Judge dismisses lawsuit in Italian kidnapping case
A judge threw out a former State Department official`s lawsuit demanding diplomatic immunity against charges she helped kidnap a terrorism suspect.
Washington: A judge threw out a former State
Department official`s lawsuit demanding diplomatic immunity
against charges she helped kidnap a terrorism suspect in Italy
but said the US government`s handling of the case sends a
"potentially demoralising" message to American civilians
US District Judge Beryl Howell said yesterday the facts
of the case brought by Sabrina De Sousa were troubling, but
she`s bound by the law to dismiss the lawsuit.
De Sousa was one of 26 US officials tried in absentia in
2009 for the alleged kidnapping of Muslim cleric Osama
Moustafa Hassan Nasr, also known as Abu Omar.
It was the first trial in any country stemming from the
CIA`s "extraordinary rendition" programme, which involved
moving terrorist suspects from one country to another for
interrogation outside the bounds of the criminal justice
Italian prosecutors said De Sousa, a naturalised US
citizen born in India, was a CIA officer working under
diplomatic cover and was one of four main US officials
responsible for coordinating Nasr`s capture from a Milan
street on Feb 17, 2003. Prosecutors said he was taken to his
home country of Egypt, where he was held and allegedly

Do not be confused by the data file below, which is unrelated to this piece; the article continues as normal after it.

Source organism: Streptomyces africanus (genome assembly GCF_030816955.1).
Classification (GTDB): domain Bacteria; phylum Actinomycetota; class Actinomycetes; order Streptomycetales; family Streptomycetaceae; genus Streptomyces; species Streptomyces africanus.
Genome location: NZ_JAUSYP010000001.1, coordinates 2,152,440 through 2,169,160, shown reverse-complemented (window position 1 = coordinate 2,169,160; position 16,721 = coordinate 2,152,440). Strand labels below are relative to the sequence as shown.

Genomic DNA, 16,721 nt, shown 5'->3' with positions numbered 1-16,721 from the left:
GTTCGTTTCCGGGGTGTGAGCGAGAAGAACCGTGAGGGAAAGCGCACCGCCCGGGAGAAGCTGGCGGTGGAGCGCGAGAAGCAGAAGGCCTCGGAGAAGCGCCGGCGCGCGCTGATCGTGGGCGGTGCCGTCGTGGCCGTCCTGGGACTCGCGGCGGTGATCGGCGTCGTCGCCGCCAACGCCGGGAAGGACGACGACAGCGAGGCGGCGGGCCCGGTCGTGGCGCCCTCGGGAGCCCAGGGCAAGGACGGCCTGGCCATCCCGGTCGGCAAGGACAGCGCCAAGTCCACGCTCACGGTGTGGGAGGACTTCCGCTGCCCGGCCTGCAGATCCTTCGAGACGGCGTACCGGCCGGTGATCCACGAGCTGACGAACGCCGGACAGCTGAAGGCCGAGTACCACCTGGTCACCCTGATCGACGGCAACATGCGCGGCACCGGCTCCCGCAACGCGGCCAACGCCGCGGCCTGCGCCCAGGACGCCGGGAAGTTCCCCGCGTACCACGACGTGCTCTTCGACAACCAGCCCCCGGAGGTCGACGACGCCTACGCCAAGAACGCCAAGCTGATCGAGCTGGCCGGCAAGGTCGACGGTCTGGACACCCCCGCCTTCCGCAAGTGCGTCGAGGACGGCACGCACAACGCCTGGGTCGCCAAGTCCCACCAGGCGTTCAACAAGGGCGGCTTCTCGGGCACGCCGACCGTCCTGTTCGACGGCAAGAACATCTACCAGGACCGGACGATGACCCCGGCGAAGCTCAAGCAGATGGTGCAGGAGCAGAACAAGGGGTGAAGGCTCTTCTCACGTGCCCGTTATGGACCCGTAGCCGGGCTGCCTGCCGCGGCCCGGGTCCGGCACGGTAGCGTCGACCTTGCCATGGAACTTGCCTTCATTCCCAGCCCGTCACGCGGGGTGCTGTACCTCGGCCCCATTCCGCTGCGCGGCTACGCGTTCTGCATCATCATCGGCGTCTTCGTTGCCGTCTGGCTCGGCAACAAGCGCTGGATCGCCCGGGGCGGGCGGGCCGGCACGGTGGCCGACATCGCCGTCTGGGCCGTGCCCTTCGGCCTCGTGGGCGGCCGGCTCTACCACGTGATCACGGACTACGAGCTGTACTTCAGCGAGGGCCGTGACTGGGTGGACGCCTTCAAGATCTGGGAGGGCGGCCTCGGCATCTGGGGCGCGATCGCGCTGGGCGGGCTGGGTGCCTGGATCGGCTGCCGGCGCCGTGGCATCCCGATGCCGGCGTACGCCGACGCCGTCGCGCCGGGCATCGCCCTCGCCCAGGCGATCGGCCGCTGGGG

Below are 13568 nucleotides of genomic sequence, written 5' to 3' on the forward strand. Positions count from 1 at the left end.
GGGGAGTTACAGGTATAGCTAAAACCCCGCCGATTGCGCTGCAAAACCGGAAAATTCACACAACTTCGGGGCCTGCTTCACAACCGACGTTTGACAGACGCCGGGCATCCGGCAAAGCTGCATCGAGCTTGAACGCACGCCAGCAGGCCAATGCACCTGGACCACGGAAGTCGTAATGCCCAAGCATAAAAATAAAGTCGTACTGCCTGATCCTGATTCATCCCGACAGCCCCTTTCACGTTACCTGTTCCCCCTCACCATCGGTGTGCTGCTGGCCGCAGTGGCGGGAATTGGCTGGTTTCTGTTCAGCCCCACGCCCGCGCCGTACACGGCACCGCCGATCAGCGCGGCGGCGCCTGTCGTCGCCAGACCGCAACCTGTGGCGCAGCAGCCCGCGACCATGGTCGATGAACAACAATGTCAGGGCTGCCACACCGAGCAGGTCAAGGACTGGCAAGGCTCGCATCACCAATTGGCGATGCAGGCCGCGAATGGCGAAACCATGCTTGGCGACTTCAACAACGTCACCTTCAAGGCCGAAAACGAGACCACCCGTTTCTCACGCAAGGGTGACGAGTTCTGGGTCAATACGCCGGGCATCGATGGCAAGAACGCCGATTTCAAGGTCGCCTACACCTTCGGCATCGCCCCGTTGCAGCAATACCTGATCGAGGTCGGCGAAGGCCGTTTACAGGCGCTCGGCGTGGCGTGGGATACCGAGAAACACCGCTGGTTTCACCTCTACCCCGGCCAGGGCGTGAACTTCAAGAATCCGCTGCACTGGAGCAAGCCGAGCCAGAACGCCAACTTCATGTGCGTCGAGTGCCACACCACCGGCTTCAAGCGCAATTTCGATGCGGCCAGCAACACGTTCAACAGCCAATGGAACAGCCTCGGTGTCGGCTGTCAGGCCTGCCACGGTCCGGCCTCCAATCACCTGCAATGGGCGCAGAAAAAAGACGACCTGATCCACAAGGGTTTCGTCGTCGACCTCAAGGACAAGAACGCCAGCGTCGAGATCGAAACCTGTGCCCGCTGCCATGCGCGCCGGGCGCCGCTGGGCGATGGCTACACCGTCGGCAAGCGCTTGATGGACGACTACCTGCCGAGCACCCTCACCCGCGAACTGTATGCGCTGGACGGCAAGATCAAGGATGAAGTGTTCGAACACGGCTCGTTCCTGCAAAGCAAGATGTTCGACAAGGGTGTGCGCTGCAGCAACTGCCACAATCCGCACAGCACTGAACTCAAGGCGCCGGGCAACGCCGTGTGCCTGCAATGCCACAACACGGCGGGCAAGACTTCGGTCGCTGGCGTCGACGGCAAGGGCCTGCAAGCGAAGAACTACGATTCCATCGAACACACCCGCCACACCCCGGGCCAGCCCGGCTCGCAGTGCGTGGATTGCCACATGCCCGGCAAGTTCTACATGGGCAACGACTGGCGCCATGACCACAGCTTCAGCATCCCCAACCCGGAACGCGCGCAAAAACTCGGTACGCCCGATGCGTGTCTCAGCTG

tortured before eventually being released.
De Sousa said she was a foreign service officer at the US
consulate in Milan and denied that she worked for the CIA. She
said that at the time of Nasr`s capture she was vacationing at
a ski resort nearly 210 kilometres away and was not involved.
But an Italian court convicted De Sousa and sentenced her
to five years in prison. She has complained that the case
makes it impossible for her to see her family in India because
she risks extradition to Italy if she leaves the United
She resigned her job over the State Department`s refusal
to give her immunity and sued to try to force the department
to provide it.
Government lawyers responded to De Sousa`s suit by
arguing that the courts have no authority to intervene in what
is a foreign policy decision that must be left solely up to
the executive branch. They also argued that the option of
diplomatic immunity exists to benefit the nation applying it,
not an individual government worker subjected to foreign legal
The judge agreed.
But, she wrote, "The facts underlying this case are
troubling in many ways." She pointed out that De Sousa was
convicted of a crime, not for any personal gain, but allegedly
on behalf of the US government and that her requests for
assistance to fight the charges were denied.